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University confirms return to in-person learning, students ‘expected’ to wear KN95 or N95 masks

Professors must wear masks while teaching, AU says

Provost Peter Starr and other American University officials answered students’ frequently asked questions about the return to campus at the AU Student Academic Forum Thursday and a community forum Tuesday.

At the academic forum, hosted by Student Government President Chyna Brodie, Starr said he is confident the University will return to in-person learning as scheduled on Jan. 31.

“There’s a growing consensus that we need to live with the [coronavirus] to get on with our lives,” Starr said. “We need to bring students back to campus, beyond the [reduced number of] students on campus right now.”

Starr said the likelihood of virtual learning past Jan. 31 remains slim.

“We are very determined to stay face-to-face for the remainder of the semester,” he said. “The University had very low [COVID-19] caseloads in the fall semester, then the omicron variant came.”

Starr said the risk associated with returning to in-person classes is fairly low, given D.C. is two weeks past the peak of omicron in the region. Because evidence suggests that the transmission rate of COVID-19 in classrooms is low, Starr said the University should prioritize in-person learning and socialization.

In-person classes: What you need to know

In the community forum Tuesday, Fanta Aw, vice president of campus life and inclusive excellence, said students are expected to wear a KN95 or N95 mask at all times indoors and in public spaces on campus. While the current mask requirement remains in place, the University will provide KN95 masks beginning this month. University spokesperson Beth Deal confirmed to The Eagle after the forum that students are expected, but not required, to wear KN95 or N95 masks.

Distribution points will be in the library, Mary Graydon Center, the first floor of the School of International Service, the Spring Valley Building and the Washington College of Law. Students are permitted one mask per week, and can pick them up during their respective hours of operation.

“The idea that there will be folks who are patrolling at all times is simply not realistic, so we need to get to the place where there needs to be shared community responsibility,” Aw said in reference to enforcement.

Aw said she strongly recommends students wear masks outdoors for the protection of themselves and others.

Starr said all faculty are required to be fully masked while teaching “for the foreseeable future.” During the fall semester, use of masks was strongly encouraged, but professors were permitted to teach without masks

Dean of Students Jeffrey Brown said when a student tests positive for COVID-19 on campus, the Office of Dean of Students will notify the student, and any students or faculty members determined a close contact that same day.

If students test positive for COVID-19, Brown said he recommends they communicate with their professors to remain up-to-date with coursework if they feel well enough.

Starr noted the administration is doing “everything [they] can” to accommodate students who want to continue learning virtually, but said the hybrid model is not feasible.

“It is difficult for the faculty member and it is difficult for the student to opt for online learning when classes go back face-to-face,” Starr said.

Jessica Waters, dean of undergraduate education and vice provost for academic student services, said that while professors have altered teaching strategies to better accommodate virtual learners — such as requesting that professors post presentation slides online or sharing notes with a classmate — the ideal academic experience is in person.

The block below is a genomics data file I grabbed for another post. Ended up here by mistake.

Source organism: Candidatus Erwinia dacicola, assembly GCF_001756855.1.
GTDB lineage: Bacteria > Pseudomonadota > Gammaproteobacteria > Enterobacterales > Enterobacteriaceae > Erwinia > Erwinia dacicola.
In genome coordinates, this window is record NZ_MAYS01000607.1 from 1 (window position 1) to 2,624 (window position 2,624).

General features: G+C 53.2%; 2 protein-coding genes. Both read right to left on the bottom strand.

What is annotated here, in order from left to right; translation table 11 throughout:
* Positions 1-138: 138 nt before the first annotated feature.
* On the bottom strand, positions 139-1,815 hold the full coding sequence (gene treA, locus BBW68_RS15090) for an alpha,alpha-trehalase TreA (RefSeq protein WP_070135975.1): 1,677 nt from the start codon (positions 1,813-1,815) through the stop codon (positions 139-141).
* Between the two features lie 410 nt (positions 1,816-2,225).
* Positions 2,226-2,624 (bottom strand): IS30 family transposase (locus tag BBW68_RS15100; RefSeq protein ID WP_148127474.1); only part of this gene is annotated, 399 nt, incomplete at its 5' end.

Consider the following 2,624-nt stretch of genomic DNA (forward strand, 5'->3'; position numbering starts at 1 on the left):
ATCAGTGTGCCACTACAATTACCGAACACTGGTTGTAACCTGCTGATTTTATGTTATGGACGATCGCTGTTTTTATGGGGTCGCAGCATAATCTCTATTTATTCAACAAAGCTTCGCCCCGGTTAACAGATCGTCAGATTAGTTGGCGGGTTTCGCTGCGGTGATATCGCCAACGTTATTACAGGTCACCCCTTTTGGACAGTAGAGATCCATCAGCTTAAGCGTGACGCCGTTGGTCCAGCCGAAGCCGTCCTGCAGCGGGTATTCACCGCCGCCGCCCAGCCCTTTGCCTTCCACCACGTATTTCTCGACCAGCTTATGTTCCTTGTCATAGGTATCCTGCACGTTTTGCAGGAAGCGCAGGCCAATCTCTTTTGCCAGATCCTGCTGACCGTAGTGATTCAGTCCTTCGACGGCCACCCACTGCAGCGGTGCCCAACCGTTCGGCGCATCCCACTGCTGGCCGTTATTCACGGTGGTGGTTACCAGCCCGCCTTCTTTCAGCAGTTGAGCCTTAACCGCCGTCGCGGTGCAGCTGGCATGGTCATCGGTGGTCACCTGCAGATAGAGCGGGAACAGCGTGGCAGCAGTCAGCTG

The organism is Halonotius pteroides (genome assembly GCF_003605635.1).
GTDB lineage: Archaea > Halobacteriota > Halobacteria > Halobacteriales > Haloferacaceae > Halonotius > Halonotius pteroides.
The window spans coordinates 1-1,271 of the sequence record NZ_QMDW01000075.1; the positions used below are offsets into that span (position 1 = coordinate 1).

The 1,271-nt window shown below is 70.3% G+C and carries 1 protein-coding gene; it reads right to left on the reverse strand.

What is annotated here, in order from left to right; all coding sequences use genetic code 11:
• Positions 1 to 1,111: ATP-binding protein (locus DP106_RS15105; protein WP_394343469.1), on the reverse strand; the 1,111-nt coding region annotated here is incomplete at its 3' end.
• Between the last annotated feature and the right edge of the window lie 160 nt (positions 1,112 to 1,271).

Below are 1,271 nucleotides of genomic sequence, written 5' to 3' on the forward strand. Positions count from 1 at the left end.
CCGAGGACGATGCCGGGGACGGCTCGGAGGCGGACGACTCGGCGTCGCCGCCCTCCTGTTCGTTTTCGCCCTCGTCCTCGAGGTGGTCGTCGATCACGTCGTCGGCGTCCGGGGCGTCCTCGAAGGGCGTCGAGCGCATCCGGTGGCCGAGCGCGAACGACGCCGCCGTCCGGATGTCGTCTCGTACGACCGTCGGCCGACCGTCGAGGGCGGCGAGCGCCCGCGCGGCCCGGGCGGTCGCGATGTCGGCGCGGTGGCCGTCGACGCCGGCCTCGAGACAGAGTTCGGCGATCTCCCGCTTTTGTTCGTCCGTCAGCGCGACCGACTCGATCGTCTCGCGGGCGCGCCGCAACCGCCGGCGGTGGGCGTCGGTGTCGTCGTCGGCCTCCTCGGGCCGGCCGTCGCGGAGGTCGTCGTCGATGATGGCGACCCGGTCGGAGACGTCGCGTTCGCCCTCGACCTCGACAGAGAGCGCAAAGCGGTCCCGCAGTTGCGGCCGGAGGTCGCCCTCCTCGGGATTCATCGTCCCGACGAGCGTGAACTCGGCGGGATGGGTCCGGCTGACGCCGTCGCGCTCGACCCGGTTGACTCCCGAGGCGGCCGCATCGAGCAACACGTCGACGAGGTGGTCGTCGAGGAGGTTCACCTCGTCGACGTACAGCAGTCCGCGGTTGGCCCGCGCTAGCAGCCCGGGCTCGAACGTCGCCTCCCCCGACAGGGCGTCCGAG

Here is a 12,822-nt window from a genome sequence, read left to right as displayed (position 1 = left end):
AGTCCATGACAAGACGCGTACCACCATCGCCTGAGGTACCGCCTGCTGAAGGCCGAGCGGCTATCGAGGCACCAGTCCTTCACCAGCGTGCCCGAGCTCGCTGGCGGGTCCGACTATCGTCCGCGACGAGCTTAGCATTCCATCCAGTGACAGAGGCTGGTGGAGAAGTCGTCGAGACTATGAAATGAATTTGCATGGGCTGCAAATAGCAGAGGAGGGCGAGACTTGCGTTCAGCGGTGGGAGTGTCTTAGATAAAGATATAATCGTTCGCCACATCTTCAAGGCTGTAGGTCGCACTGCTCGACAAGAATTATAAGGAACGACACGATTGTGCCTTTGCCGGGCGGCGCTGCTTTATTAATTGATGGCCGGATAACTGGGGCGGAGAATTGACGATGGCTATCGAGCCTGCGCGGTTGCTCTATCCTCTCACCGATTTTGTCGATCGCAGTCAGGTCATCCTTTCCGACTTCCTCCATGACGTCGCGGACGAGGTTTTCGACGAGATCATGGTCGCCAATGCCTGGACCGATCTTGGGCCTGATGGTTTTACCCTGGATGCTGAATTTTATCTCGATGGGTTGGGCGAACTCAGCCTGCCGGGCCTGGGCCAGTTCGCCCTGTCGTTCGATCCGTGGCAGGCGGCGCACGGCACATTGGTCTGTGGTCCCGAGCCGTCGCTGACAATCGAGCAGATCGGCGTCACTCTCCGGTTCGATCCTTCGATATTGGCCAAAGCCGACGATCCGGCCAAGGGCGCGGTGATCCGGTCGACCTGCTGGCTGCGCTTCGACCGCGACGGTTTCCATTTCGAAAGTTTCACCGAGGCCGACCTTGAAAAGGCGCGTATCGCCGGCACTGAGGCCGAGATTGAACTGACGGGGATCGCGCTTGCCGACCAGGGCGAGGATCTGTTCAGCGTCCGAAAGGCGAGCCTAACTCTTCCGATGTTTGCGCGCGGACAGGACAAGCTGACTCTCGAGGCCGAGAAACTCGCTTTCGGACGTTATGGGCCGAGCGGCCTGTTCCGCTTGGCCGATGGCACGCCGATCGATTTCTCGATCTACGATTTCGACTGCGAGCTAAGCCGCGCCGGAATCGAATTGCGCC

“When classes go face-to-face, we want you there,” Waters said.

To better accommodate students, the University is offering 174 undergraduate classes entirely online this semester. Starr also said virtual classes are also available through the Consortium of Universities of the Washington Metropolitan area.

Brontè Burleigh-Jones, chief financial officer, said there will be no changes allowed to meal plans. All dining locations will open beginning on Monday, and seating is available in Terrace Dining Room and Subway. 

University officials explain academic operations and tuition

Earlier this month, students petitioned to lower the cost of the spring semester due to the three-week period of virtual learning. Starr said the University will not give a tuition discount this semester.

“We are very, very committed to the proposition that online learning and face-to-face learning are fundamentally equivalent,” Starr said. “We charge exactly the same tuition for online and face-to-face instruction.”

Starr said that last year’s 10 percent tuition discount was a “community of care” discount, unrelated to the modality of classes. Since there is no economic necessity this year, according to Starr, tuition will remain the same.

Waters said that the University is adhering to the academic calendar as posted for the remainder of the semester; including spring break as originally scheduled.

Waters also said the University is back to standard pass/fail policies: undergraduate students may take up to four courses with the pass/fail option during their time at AU, which only applies to elective credit hours.

Wendy Boland, dean of graduate and professional studies, said that the pass/fail policy will remain the same for graduate students: there are no pass/fail options unless the course is listed as pass/fail.

The Academic Support and Access Center will continue to offer their services virtually, according to Waters. Academic advisors are available virtually and will be available in person by appointment beginning Jan. 31.

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